NDAs, or non-disclosure agreements, are tools that practices use to protect their private, confidential information, such as trade secrets. Once your confidential information has been made public, it is no longer entitled to protection, which could result in injury to your bottom line or to your reputation. Since you cannot undo the release of confidential information, you should take steps to prevent it from occurring in the first place. This is where the NDA comes in.
Simply speaking, an NDA is a legal document which is signed by your employees (and/or independent contractors and sometimes even vendors) which details your expectation of confidentiality and which provides for legal ramifications if such expectations are not met. NDAs give you a means to seek damages if your confidential information is released, and the threat of such action also helps to dissuade any potential information leakers.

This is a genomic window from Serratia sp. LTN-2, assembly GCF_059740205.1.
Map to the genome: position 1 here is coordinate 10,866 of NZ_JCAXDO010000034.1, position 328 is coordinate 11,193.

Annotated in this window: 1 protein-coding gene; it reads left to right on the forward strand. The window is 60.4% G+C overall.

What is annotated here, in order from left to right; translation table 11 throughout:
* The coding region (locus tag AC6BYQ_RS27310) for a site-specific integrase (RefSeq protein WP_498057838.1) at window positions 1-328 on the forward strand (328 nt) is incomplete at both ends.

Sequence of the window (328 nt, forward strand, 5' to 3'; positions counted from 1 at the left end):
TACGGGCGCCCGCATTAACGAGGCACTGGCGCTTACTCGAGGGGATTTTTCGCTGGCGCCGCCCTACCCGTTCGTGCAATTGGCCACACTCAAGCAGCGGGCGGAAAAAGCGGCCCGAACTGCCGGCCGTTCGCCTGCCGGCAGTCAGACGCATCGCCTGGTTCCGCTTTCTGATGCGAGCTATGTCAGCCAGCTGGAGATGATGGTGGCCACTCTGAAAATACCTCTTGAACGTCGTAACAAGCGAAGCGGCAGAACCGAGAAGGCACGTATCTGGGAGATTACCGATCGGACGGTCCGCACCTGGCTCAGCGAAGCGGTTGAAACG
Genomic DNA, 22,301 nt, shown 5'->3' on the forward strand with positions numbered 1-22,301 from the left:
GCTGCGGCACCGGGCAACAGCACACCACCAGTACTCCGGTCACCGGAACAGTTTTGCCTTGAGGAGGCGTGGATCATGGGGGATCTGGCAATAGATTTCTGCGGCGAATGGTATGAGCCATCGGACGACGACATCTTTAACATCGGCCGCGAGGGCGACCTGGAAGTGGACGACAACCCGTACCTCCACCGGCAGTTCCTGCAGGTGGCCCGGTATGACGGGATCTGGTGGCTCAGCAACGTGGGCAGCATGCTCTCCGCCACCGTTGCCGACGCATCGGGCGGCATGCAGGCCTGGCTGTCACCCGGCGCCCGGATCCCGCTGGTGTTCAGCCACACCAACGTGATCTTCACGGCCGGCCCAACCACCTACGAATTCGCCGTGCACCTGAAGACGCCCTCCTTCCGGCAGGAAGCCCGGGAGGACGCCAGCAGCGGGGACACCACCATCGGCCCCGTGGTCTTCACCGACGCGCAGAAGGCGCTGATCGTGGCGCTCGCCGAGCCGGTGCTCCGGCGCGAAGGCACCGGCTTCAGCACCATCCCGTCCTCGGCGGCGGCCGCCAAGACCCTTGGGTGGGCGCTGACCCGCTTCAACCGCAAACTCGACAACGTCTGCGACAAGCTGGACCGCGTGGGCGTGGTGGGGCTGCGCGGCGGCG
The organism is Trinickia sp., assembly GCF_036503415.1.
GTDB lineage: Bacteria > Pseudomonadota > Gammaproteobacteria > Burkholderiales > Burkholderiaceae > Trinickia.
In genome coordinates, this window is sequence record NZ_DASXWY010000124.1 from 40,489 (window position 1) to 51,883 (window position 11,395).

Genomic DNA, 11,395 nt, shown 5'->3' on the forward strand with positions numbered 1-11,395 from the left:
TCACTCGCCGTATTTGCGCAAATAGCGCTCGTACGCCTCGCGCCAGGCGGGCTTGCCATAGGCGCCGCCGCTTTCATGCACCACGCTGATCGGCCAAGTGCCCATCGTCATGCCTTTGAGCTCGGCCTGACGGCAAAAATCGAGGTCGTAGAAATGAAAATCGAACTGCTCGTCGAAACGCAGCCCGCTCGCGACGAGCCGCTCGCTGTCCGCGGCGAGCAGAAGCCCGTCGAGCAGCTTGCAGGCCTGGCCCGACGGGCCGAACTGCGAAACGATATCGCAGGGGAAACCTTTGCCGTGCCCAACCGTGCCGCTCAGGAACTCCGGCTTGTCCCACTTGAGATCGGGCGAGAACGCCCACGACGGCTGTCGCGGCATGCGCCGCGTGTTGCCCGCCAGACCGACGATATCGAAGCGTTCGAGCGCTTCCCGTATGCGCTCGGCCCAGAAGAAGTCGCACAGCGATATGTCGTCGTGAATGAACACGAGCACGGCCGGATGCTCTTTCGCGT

Since an NDA is a legally-enforceable document, it is advisable that you draft one in conjunction with an attorney or an HR professional. Most NDAs contain the following:
Definition and exclusions of information considered confidential
Obligations of employees (or ICs, vendors, or any other pertinent party)
Relevant time periods, and miscellaneous provisions pertaining to your practice
NDAs are an important tool in maintaining the success of your business. Consult an attorney or HR professional if you have any questions related to non-disclosure agreements, or if you suspect that one of your agreements may have been violated.